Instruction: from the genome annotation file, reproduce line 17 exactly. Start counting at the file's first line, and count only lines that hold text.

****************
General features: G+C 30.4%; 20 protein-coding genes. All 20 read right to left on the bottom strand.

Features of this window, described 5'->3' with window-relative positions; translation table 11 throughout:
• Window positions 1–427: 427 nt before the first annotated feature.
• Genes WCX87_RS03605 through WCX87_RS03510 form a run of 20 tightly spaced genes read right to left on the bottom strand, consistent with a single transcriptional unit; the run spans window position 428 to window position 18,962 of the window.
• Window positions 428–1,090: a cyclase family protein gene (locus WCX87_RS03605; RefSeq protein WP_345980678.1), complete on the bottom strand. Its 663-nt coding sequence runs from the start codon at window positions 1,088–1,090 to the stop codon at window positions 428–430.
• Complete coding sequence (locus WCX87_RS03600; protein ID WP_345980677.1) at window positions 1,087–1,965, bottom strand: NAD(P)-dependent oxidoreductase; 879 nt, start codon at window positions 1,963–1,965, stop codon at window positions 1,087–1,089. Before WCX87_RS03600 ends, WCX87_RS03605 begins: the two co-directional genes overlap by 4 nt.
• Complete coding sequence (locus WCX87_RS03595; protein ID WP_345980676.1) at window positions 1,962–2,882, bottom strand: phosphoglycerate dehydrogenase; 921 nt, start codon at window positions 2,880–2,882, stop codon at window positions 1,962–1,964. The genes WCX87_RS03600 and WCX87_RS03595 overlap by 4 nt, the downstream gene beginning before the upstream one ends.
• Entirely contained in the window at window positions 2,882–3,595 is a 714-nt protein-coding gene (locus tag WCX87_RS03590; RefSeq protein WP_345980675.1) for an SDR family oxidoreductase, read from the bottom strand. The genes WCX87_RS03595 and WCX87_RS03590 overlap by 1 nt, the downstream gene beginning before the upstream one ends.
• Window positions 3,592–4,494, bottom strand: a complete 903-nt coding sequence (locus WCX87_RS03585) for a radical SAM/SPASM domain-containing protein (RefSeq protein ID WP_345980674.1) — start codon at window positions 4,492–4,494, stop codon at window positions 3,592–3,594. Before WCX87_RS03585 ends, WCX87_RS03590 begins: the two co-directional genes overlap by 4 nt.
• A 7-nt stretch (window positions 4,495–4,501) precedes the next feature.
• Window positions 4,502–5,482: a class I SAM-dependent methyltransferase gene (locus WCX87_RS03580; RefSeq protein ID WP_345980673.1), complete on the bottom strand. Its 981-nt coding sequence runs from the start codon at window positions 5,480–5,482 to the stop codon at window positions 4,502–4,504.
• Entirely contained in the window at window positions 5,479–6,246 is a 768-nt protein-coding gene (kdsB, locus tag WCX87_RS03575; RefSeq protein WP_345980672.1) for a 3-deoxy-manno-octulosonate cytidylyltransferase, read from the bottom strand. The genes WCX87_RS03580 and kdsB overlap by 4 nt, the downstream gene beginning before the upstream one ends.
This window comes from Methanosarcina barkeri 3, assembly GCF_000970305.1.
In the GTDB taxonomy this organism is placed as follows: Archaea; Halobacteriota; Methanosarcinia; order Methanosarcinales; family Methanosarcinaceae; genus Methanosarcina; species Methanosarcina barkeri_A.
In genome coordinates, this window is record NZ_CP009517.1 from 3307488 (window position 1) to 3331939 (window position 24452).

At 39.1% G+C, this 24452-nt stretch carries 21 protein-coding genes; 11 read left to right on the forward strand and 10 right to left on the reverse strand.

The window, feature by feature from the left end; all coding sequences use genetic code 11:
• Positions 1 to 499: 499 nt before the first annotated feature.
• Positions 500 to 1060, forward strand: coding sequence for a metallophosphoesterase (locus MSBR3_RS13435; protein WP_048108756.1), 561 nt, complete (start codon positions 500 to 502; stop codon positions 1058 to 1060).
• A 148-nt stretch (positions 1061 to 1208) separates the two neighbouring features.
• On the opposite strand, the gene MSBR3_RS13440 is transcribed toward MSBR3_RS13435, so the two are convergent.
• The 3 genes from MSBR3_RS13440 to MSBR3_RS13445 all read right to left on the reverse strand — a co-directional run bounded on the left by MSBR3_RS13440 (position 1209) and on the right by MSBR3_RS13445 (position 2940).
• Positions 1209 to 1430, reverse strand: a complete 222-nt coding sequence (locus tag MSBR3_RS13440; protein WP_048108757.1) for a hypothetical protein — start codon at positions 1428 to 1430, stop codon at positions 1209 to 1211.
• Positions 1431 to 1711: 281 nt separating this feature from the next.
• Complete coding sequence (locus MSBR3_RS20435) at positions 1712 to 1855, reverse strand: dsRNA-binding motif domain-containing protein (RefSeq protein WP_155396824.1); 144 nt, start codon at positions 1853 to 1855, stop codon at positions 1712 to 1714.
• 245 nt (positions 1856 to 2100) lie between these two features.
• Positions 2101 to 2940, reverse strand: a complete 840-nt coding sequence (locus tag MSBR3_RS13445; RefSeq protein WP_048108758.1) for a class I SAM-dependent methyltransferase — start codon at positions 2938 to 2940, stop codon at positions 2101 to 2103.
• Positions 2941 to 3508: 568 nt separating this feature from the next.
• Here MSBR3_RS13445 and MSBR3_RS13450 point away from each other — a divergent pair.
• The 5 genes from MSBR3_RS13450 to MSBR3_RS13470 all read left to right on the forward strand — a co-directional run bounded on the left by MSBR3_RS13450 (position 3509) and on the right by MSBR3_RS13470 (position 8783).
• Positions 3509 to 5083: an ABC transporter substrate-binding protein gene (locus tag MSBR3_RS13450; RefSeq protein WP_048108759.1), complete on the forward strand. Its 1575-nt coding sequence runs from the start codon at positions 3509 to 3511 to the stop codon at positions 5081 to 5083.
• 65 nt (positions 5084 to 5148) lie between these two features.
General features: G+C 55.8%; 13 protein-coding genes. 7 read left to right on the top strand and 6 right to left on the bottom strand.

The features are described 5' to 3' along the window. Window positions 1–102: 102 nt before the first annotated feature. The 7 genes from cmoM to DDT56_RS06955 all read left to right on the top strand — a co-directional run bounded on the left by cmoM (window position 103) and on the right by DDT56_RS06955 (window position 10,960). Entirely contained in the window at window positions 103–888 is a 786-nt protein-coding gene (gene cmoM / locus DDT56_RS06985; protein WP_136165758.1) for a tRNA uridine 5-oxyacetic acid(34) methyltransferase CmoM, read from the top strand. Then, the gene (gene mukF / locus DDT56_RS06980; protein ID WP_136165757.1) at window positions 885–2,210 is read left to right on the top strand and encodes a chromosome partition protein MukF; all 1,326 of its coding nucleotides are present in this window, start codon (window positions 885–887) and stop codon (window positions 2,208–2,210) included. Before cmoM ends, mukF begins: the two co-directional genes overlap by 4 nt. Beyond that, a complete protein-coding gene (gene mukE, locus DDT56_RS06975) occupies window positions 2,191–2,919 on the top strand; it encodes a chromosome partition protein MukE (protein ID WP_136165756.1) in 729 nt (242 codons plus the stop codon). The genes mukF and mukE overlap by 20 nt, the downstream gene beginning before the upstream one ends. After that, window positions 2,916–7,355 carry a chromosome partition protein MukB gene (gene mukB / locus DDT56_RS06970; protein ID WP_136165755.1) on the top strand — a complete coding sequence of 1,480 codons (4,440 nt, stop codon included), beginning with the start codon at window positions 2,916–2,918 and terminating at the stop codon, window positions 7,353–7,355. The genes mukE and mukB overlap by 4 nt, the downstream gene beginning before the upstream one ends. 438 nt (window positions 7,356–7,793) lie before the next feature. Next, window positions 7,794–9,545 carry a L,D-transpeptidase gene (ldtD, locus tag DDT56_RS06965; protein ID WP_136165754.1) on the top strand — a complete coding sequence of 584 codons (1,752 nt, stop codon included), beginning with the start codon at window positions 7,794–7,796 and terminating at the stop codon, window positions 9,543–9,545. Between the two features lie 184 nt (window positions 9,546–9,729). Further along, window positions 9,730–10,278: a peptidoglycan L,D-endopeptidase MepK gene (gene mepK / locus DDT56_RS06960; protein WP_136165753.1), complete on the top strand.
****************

The window, feature by feature from the left end; all coding sequences use genetic code 11: